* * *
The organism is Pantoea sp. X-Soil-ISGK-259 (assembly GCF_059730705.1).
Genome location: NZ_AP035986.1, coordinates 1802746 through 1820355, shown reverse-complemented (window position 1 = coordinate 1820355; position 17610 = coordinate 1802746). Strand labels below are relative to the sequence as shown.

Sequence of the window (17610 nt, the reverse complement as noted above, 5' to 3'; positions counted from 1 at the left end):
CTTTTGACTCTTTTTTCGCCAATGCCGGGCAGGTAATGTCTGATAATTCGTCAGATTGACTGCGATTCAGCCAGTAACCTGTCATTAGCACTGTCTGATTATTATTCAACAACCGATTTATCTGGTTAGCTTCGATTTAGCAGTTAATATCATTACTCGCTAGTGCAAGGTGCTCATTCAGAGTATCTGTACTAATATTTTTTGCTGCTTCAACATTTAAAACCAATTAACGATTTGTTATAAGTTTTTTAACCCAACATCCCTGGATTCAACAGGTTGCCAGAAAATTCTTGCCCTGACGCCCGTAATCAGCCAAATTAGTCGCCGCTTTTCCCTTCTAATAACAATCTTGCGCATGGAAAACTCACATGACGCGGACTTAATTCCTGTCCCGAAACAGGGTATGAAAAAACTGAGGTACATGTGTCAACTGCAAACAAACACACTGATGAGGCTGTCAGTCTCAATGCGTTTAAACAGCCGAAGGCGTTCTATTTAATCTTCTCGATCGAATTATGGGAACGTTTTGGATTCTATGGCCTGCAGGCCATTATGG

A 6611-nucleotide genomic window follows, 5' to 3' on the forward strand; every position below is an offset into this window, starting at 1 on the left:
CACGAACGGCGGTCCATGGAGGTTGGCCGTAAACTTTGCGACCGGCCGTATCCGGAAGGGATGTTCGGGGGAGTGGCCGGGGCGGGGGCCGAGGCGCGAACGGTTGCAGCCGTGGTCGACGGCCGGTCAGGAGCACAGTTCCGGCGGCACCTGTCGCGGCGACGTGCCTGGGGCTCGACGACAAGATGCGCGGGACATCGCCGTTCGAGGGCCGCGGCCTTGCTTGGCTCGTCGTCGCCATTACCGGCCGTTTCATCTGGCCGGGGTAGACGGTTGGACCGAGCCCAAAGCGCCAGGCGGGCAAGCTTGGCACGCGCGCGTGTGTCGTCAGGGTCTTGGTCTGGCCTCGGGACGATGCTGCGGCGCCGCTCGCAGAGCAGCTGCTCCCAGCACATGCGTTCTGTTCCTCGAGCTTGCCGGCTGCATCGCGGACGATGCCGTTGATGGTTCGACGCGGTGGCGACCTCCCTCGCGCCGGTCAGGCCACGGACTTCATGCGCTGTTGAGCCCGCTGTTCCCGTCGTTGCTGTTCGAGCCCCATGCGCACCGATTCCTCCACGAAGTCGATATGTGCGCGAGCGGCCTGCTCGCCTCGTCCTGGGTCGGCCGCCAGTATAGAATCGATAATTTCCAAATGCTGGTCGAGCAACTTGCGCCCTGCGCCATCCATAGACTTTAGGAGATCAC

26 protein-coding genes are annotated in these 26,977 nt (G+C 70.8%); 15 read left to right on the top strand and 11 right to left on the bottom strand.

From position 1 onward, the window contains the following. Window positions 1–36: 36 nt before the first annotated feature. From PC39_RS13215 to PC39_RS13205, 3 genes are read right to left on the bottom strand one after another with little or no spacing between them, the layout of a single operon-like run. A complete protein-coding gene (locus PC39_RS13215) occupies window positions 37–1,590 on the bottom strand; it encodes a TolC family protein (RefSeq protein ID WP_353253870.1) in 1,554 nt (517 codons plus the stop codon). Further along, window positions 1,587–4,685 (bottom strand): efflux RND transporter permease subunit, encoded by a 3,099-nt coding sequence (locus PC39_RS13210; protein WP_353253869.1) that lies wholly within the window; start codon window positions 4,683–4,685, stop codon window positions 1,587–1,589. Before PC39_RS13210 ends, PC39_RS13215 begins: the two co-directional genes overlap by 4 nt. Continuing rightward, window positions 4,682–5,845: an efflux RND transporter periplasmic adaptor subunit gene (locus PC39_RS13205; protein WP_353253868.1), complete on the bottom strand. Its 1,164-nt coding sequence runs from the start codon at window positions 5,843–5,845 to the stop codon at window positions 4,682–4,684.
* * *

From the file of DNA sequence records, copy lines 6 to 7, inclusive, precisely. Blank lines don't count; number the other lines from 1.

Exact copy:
CACGAACGGCGGTCCATGGAGGTTGGCCGTAAACTTTGCGACCGGCCGTATCCGGAAGGGATGTTCGGGGGAGTGGCCGGGGCGGGGGCCGAGGCGCGAACGGTTGCAGCCGTGGTCGACGGCCGGTCAGGAGCACAGTTCCGGCGGCACCTGTCGCGGCGACGTGCCTGGGGCTCGACGACAAGATGCGCGGGACATCGCCGTTCGAGGGCCGCGGCCTTGCTTGGCTCGTCGTCGCCATTACCGGCCGTTTCATCTGGCCGGGGTAGACGGTTGGACCGAGCCCAAAGCGCCAGGCGGGCAAGCTTGGCACGCGCGCGTGTGTCGTCAGGGTCTTGGTCTGGCCTCGGGACGATGCTGCGGCGCCGCTCGCAGAGCAGCTGCTCCCAGCACATGCGTTCTGTTCCTCGAGCTTGCCGGCTGCATCGCGGACGATGCCGTTGATGGTTCGACGCGGTGGCGACCTCCCTCGCGCCGGTCAGGCCACGGACTTCATGCGCTGTTGAGCCCGCTGTTCCCGTCGTTGCTGTTCGAGCCCCATGCGCACCGATTCCTCCACGAAGTCGATATGTGCGCGAGCGGCCTGCTCGCCTCGTCCTGGGTCGGCCGCCAGTATAGAATCGATAATTTCCAAATGCTGGTCGAGCAACTTGCGCCCTGCGCCATCCATAGACTTTAGGAGATCAC

26 protein-coding genes are annotated in these 26,977 nt (G+C 70.8%); 15 read left to right on the top strand and 11 right to left on the bottom strand.